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Picard on Mare Crisium

In reviewing the images taken during the setup and testing of the Bent Nail Observatory, I came across a shot of our beloved moon from August 31st. This is a single frame from the Medium Field Rig which is a Teleskop Service Photoline 130. In contrast to the other images I usually show which take hours and hours of exposure, this is a single frame of only 1/100th of a second through a green filter using the ASI1600MM Pro camera.

Because the moon was quite full the best details are in the northeastern area that was not fully illuminated and therefore had shadows that give a three dimensional appearance. The large circular area shown below is the 4 billion year old lake of cooled lava, Mare Crisium, which is large enough to fit Newfoundland inside.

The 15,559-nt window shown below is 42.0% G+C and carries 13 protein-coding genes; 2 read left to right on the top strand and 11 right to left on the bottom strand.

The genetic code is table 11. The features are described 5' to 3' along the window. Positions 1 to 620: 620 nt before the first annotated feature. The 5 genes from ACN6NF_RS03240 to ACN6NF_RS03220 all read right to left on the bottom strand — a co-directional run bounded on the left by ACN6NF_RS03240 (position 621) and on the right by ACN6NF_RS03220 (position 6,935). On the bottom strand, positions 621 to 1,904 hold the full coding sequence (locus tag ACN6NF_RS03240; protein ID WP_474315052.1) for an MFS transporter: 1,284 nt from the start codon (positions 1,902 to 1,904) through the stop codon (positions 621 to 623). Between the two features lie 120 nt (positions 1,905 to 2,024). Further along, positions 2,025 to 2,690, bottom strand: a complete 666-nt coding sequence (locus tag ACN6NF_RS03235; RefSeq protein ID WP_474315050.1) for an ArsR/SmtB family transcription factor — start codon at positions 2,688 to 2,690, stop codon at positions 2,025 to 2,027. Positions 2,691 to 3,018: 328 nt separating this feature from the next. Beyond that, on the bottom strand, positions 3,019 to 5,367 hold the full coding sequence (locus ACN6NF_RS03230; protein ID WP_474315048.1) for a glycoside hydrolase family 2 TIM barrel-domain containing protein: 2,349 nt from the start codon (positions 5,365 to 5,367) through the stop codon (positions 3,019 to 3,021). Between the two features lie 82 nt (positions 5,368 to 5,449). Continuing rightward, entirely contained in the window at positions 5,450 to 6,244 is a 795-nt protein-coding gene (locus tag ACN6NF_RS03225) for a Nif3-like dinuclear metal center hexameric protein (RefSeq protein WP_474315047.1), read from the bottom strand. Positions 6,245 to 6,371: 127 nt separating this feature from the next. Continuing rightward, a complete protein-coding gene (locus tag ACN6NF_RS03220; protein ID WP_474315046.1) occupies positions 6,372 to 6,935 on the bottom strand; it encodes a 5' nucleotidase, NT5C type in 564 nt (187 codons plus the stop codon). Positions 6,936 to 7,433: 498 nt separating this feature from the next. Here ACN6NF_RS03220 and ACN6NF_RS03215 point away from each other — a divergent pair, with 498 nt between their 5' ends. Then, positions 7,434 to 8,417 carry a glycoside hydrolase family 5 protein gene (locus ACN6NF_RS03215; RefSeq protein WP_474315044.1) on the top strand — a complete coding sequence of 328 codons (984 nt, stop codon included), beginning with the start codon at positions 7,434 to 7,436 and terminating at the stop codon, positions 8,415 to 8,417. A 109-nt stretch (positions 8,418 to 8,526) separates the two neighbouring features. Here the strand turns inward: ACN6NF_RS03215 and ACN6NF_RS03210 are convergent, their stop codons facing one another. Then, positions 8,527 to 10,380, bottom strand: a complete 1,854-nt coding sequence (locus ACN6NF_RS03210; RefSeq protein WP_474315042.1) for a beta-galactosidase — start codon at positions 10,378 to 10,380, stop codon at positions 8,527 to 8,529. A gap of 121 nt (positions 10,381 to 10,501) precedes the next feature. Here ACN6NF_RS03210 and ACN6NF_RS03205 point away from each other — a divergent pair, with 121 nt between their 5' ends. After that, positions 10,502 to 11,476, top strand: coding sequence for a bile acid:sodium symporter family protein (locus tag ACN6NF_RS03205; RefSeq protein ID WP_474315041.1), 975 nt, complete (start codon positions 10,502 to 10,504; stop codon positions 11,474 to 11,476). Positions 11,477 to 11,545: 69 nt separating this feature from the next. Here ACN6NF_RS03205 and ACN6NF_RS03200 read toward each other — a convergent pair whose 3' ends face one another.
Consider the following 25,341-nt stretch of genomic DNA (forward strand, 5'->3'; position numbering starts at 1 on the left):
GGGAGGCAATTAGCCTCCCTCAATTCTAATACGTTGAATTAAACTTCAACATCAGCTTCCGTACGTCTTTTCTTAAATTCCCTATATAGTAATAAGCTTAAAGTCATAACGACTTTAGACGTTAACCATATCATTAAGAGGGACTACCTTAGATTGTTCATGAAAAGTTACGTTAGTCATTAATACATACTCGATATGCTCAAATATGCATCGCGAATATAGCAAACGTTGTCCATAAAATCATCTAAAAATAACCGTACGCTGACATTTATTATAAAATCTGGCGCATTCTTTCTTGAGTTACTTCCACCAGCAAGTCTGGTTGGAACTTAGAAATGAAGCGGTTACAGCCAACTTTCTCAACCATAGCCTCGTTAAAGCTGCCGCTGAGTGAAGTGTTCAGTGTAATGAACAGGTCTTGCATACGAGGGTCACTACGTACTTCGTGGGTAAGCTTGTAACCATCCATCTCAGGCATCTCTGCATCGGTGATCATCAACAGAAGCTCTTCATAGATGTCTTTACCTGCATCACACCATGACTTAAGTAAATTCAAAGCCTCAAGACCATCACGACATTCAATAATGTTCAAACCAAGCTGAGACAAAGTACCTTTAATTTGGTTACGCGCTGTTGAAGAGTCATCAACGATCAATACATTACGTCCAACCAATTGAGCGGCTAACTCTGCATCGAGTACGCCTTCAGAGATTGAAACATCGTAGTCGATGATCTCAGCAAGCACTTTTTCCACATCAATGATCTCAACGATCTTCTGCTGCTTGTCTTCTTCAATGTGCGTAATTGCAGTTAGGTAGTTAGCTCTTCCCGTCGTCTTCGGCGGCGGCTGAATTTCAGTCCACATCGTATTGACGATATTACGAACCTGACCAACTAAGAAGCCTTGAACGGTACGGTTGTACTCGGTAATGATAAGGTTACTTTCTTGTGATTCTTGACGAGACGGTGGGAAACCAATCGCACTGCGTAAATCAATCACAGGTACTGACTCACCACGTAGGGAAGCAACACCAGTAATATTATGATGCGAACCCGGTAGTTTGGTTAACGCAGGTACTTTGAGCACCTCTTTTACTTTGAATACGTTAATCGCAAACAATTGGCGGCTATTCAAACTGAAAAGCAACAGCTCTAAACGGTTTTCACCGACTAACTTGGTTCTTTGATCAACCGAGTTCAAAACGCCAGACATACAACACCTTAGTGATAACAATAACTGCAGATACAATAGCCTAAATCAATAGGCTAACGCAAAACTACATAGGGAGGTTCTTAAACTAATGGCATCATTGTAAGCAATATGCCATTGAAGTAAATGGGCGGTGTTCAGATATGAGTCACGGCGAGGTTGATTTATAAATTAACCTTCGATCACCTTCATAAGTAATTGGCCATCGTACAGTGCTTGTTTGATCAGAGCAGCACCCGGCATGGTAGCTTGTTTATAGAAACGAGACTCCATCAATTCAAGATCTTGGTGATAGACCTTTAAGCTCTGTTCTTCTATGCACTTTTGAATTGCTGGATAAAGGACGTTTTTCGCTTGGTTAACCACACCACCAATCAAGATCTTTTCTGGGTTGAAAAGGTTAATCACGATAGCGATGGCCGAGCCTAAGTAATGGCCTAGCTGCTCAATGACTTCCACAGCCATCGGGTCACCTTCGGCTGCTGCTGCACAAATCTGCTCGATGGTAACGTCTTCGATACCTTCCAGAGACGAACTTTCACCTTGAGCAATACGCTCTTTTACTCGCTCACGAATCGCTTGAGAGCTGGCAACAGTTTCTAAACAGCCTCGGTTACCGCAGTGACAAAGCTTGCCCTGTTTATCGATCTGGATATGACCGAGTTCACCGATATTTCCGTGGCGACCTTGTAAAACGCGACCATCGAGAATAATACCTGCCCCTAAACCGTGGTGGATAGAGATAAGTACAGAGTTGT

And inside it is the crater Picard which is 23km in diameter and 2.4km deep. It is named for the 17th century French astronomer Jean Picard. Star Trek's captain Jean-Luc Picard was named after him.

The Skyward 150 telescopes that are loaned out from the Blue Door Astro Library can show similar detail to this on a night with good seeing and when the telescope is fully cooled and carefully focussed.

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